Diocesan News

Parishes restore ‘Ember Days’ tradition

Prayers offered in thanksgiving, for crops, for safety, for priests

FAIRBURY (SNR) – While many people complain about the weather, one diocesan parish and its mission are doing something about it.

“Last fall there was an amazing crop in the fields,” said Father John Birkel, pastor of St. Michael Parish in Fairbury and St. Mary Parish in Alexandria. “Then it rained and rained and rained and rained. And at that time the Lord inspired me that we should pray about the weather more than we do.”

He remembered his mother talking about the Church tradition of “Ember Days” and began researching the history.

Ember days are three days set apart in each of the four seasons of the year, as special days of prayer and thanksgiving, for a total of 12 days.

Ember Days are typically held on the Wednesday, Friday, and Saturday of four weeks, and are traditionally days of fasting and abstaining from meat.

“In the spring,” Father Birkel said, “they are Wednesday, Friday and Saturday of the first full week of Lent. In the early summer… the week following Pentecost. In the fall they are the days just prior to the Feast of the Holy Cross. And in the winter they are just before the Feast of St. Lucy.”

The name is a corruption of the Latin for “four times,” Quatuor Tempora. The tradition of four sets of Ember Days goes back to Pope Gregory VII (1073-1085), and three sets of Ember days dates as early as the year 222. Leo the Great, Father Birkel explained, even considered that they were of apostolic origin.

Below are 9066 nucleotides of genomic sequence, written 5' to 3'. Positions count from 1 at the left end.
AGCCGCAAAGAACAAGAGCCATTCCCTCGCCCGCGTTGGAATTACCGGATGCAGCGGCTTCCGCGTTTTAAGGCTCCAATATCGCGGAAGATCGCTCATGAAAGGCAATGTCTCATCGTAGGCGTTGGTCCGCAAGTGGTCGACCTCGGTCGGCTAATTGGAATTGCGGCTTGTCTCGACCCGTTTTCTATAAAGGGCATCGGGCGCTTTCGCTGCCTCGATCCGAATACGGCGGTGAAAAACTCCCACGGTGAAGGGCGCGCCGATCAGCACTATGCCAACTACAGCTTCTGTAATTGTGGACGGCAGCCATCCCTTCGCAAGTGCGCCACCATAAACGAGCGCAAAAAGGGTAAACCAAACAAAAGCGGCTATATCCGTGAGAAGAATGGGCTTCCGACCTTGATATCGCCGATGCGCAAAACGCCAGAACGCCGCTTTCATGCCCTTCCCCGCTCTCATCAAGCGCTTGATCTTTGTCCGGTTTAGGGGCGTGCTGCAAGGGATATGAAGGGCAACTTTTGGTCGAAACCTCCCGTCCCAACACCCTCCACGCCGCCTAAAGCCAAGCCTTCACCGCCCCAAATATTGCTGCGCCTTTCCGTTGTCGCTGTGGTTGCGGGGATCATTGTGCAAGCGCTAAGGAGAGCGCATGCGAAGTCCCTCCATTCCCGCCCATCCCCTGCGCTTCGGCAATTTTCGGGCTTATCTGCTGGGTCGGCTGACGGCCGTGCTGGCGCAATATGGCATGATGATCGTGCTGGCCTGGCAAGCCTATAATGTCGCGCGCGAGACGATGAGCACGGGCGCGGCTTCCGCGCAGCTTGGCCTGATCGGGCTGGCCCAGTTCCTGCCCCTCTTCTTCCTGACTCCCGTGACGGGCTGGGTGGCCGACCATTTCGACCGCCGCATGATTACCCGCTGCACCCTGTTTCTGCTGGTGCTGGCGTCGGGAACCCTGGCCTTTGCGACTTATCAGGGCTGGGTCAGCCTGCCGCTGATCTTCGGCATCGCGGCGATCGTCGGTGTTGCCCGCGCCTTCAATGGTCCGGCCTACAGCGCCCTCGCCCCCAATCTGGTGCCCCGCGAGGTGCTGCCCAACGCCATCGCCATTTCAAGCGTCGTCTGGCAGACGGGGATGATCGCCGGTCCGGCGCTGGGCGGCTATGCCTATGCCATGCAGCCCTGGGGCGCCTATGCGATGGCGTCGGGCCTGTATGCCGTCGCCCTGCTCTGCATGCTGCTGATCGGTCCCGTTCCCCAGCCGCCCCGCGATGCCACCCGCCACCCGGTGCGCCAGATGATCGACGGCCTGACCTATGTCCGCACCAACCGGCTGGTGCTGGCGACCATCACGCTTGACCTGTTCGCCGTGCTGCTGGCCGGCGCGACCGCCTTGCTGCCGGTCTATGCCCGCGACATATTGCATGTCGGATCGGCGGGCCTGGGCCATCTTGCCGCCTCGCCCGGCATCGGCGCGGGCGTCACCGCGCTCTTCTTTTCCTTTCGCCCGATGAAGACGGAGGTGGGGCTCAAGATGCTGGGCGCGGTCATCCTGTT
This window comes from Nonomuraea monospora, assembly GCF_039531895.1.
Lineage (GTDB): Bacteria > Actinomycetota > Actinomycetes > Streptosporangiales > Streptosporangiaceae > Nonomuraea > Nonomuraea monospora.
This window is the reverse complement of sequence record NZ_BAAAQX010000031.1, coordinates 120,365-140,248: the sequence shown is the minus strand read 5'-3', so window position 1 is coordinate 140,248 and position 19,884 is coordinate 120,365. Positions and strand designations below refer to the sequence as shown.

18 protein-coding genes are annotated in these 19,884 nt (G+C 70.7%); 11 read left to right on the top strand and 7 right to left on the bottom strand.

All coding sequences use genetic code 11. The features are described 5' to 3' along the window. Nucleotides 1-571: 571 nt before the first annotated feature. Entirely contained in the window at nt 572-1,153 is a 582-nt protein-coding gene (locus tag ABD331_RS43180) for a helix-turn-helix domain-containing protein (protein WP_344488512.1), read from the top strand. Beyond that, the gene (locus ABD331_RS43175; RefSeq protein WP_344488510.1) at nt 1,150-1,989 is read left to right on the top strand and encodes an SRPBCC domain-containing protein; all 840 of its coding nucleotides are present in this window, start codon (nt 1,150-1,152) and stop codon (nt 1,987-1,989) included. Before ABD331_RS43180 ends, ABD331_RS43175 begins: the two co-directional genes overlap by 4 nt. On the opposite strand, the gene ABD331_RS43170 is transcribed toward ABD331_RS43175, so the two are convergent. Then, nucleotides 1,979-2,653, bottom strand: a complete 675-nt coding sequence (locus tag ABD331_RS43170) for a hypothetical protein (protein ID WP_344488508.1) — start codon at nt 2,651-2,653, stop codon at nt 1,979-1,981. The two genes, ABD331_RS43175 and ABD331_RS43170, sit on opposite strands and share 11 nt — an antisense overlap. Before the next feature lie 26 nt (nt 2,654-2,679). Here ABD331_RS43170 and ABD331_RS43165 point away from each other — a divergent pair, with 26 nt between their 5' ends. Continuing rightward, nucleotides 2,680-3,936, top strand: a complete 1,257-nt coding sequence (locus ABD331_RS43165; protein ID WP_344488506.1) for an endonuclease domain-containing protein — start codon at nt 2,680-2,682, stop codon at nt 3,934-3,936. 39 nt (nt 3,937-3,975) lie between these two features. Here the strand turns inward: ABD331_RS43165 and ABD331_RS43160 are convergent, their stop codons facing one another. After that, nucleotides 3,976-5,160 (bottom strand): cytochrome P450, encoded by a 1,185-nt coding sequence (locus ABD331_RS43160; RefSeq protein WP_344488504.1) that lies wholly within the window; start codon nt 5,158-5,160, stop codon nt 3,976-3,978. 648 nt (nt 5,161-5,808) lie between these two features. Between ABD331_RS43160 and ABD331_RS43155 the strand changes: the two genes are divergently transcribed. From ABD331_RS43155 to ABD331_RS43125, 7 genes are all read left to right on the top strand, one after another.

“And it does only stand to reason,” he said, “that since we all depend on farmers for survival that we should ask the Lord of the Harvest to bless the harvest so that we can be well fed and safe.”

He added, “and someone pointed out to me then that we also need to pray for our priests so that they can give us the bread of life.”

“Ember Days gives us a time to focus in on what we do for a living,” said Bob VanWesten. “Being a farmer, we always are asking God for good weather and these days make for a good time to praise God for what he has done for us.”

Father Birkel implemented the Ember Days at his parishes this year the week before the first set. He preached about the intentions at Masses and asked the people to fast and pray, especially offering the Wednesday, Friday and Saturday Masses, for the intentions. He said the idea was well received.

“I had one couple who drove about 100 miles in order to take part in all three Masses,” he said.

“As farmers and living in a farming community, we appreciate having the Ember Masses throughout the year,” said parishioner Rhonda Burkhart. “These Masses remind us of God’s role in our lives and our farms. We ask God for the right kind of weather to plant, grow, and harvest our crops. And because farming can be dangerous, we are also reminded to ask God to keep us and our neighbors safe.”

Father Birkel added that the goal wasn’t for people to pray “harder,” but to join one another in praying for good weather, safety, in thanksgiving for crops, and for priests.

He shared a remark from Saint John Vianney, the well-known patron saint of parish priests.

“He said that if you light a single piece of straw on fire it’s no big deal… but if you light a haystack on fire now you have a fire that can melt glass. That’s what it’s like when we pray together.”

So, he concluded, instead of complaining about the weather, “take that energy and use it to ask Our Heavenly Father to bless us with good weather, safety in our labors, and with good and holy priests.”

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